280 Educators & National Educator Unions Call on President Obama to Stop the Raids on Immigrant Families


While the Supreme Court Decides to Hear DAPA Case, Obama Administration Heartlessly Continues Raiding Immigrant Communities

For Immediate Release
January 20, 2016
Adam Luna | [email protected] | 202.486.3020

WASHINGTON, D.C. – Today, 280 educators, along with the National Education Association and the American Federation of Teachers, joined the United We Dream Network in sending a letter to Jeh Johnson, Secretary of Homeland Security, calling for an immediate end to the Administration’s immigration raids. The raids have caused a wave of fear throughout the country and news reports have revealed that some parents have been so afraid that they have kept their children from school, prompting local school officials to condemn the raids and reassure their communities that their schools are safe spaces.

The letter condemns the raids and goes on to say: (full text of the letter here and below)

As educators, we know firsthand the need for safe spaces for all of our students and their families. Due to these raids, students have had to choose between an education and their safety, others have been pulled from school and many have already had their daily lives disrupted.

Lily Eskelsen Garcia, President of the National Education Association said/dijo,

“Educators know that family unity is key to student success. We welcome the Supreme Court’s review of DAPA and we call on the Administration to end the immigration raids which are tearing families apart and leaving whole communities in a state of fear.”

“Los educadores reconocen que la unidad familiar es clave para el éxito de los estudiantes. Nos agrada ver que la Corte Suprema escuchará el caso sobre DAPA y también llamamos a la Administración que acabe con las redadas que actualmente están separando a familias y sembrando temor en nuestras comunidades inmigrantes.”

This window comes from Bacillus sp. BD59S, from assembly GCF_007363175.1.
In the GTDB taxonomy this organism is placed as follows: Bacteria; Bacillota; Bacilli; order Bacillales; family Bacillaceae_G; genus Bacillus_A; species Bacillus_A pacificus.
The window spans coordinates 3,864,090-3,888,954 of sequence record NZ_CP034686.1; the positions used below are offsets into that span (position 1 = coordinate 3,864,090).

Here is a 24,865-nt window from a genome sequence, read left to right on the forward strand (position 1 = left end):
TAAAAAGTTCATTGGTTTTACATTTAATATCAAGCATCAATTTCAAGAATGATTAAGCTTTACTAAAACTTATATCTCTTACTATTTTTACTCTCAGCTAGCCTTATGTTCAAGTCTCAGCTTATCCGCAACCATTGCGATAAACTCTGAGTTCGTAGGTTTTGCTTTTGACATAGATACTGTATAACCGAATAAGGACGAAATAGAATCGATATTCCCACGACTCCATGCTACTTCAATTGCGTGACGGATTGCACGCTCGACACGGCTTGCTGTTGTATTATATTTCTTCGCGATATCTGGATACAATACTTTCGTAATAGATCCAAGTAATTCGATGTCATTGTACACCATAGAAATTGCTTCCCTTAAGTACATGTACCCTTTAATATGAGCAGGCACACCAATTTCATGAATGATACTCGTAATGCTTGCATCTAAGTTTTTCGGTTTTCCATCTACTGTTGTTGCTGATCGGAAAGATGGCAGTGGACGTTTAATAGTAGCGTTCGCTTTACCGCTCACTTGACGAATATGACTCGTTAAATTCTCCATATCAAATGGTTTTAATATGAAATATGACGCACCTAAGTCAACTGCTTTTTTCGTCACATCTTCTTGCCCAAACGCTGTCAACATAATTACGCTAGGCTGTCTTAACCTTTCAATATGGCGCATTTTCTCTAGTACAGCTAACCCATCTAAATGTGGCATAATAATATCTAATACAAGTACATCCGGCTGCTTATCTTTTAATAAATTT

Mary Cathryn Ricker, Executive Vice President of the American Federation of Teachers said,

“Schools should be safe havens where children can dream their dreams and achieve them, and it is our job as educators to help them get there. As educators, we must push back against the venomous rhetoric we hear from Republican presidential candidates, and the xenophobic legislation pushed forward by some in Congress, that criminalizes communities and tells our undocumented students that they, their parents and families should feel afraid and hopeless. And we must push back against the ICE Raids that are terrorizing our students, parents, and communities as a whole.”

Laura Bohorquez, Dream Educational Empowerment Coordinator said.

When I was in elementary school my community was raided various times. During one of those raids, my mother was deported and at another time my aunt was put in deportation proceedings. When the raids were happening, I remember walking the hallways of Brewster Elementary wondering what was going on. I could sense the fear and confusion from my friends and teachers around me but it wasn’t until I got home that I learned that my mom was picked up by Immigration Customs Enforcement (ICE). No family or community should have to go through what we did – these raids must stop!”

LETTER TO SEC. JEH JOHNSON FROM EDUCATORS CALLING FOR AN END TO RAIDS:

(for citations and signatures, see pdf of letter here)

January 20, 2016

The Honorable Jeh Johnson
Secretary of Homeland Security
U.S. Department of Homeland Security
Nebraska Avenue Complex
3801 Nebraska Avenue, N.W.
Washington, DC 20528

Dear Secretary Johnson:

The undersigned educators and administrators write to express our deep opposition to the Department of Homeland Security’s (DHS) tactics of conducting raids in communities nationwide to round up and deport children and their families and cause fear in immigrant communities.